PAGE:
Something Old: The Roots – “Things Fall Apart” (20-Year Anniversary / Hip-hop)

Millennials will recognize them as the backing group for Jimmy Fallon’s iteration of “The Tonight Show.” But before they were backing-up Mr. Youtube-clickbait himself, the Philadelphia-born collective were at the center of a New York music scene bursting with creativity. Sharing time at Electric Lady Studios with genre greats like J Dilla, Mos Def, D’Angelo, Common and Erykah Badu (all of whom are worth checking out in their own right), “Things Fall Apart” was the most sonically stimulating album of its time, paying homage to jazz greats without being musically beholden to them. It’s an album that flew in the face of the trendy (and regrettable) “bling” rappers like puff daddy and ever-popular gangster rap of DMX. Nothing in hip-hop was this diverse, this musically experimental, this thoughtful (pun intended). Praise Questlove for the incessantly funky beats. Praise Black Thought for the spiritually fulfilling and the politically savvy bars, an MC that embodies the phrase “conscious hip-hop.” While other rappers are focused on crafting rhymes, the Roots focused on crafting songs. Oh, and the album artwork is just the best. (“Dynamite,” “The Next Movement,” “Double Trouble,” “Don’t See Us,” “You Got Me”)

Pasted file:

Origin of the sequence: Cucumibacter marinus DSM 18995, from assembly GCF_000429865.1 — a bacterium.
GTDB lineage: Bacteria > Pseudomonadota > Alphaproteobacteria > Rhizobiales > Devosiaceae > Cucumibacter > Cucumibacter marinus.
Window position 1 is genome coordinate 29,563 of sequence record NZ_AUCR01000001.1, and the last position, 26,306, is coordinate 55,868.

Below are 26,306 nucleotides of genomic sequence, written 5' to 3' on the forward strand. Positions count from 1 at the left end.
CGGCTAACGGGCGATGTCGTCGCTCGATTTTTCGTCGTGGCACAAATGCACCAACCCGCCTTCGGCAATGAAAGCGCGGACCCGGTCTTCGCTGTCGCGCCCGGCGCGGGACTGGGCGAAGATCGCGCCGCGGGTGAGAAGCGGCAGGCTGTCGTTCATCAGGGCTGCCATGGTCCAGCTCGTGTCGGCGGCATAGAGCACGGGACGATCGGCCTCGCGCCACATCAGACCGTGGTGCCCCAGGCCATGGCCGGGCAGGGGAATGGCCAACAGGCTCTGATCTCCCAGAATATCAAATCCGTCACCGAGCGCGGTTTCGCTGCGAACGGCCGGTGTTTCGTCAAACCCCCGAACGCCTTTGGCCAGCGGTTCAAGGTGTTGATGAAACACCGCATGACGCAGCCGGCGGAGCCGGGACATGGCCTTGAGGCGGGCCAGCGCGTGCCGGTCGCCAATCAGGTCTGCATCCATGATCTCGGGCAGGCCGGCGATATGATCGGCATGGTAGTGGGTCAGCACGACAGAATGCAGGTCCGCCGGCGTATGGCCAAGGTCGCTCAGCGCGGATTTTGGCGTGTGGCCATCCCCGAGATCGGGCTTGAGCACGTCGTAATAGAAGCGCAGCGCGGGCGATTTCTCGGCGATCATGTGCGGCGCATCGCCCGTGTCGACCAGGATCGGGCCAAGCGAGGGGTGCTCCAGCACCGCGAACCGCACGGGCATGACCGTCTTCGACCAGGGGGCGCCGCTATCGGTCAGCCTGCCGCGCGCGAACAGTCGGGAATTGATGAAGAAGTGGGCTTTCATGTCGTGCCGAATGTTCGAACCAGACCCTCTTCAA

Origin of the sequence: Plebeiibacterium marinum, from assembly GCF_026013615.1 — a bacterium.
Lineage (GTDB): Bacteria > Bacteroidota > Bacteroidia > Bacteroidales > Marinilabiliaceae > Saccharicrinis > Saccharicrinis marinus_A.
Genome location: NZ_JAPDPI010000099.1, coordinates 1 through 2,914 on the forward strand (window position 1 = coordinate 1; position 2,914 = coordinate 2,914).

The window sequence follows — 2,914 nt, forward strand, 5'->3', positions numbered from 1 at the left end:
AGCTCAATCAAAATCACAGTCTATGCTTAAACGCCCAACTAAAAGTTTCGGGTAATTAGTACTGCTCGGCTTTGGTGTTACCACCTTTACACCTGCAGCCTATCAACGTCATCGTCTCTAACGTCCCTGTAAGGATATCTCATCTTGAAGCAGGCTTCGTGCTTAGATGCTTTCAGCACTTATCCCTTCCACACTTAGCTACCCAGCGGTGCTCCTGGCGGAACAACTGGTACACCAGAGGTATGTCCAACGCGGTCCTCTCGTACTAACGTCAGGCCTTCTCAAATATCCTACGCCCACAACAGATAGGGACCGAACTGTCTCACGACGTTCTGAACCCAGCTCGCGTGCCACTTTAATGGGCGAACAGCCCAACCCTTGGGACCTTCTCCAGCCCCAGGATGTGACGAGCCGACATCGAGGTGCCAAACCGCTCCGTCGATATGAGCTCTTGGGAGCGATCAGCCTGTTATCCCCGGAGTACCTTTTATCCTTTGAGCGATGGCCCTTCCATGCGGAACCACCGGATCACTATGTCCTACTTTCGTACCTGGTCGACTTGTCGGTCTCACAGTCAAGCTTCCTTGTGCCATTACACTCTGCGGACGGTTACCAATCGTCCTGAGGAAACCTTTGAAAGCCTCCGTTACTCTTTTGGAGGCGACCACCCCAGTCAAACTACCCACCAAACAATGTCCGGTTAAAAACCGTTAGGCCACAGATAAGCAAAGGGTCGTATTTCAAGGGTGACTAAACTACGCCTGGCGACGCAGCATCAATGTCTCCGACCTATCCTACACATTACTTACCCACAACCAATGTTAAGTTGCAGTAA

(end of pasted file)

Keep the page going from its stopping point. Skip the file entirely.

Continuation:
Pavement – “Crooked Rain, Crooked Rain” (25-Year Anniversary / Rock)

Storming out of the ’90s scene at the big S – that’s Stockton, California, not Seattle, mind you – Pavement’s second album is their best: a barrage of alternative rock (see Weezer’s “Blue Album”) and indie sensibilities (termed slacker rock by the haters) that cemented not only the band, but the indie-darling status of the Matador Label that produced it. In one breath, Stephen Malkmus (the lead songwriter for those not in the know) will spill a poignant maxim like “you gotta pay your dues before you can pay the rent” or grapple with the end of the “rock ’n’ roll era.” The next, he’ll refer the Stone Temple Pilots as “elegant bachelors” and ask if they’re “foxy to you?” He’s wittier than any slacker has any right to be, mocking the mainstream rockstar aesthetic on the lead single “Cut Your Hair.” He’s also catchier than any slacker has a right to be. I’d question whether he’s a slacker at all if he didn’t mention riding a skateboard. All mid-’90s slackers rode skateboards. That’s their tell. (“Silence Kid,” “Cut Your Hair,” “Gold Sounds,” “Range Life,” “Fillmore Jive”)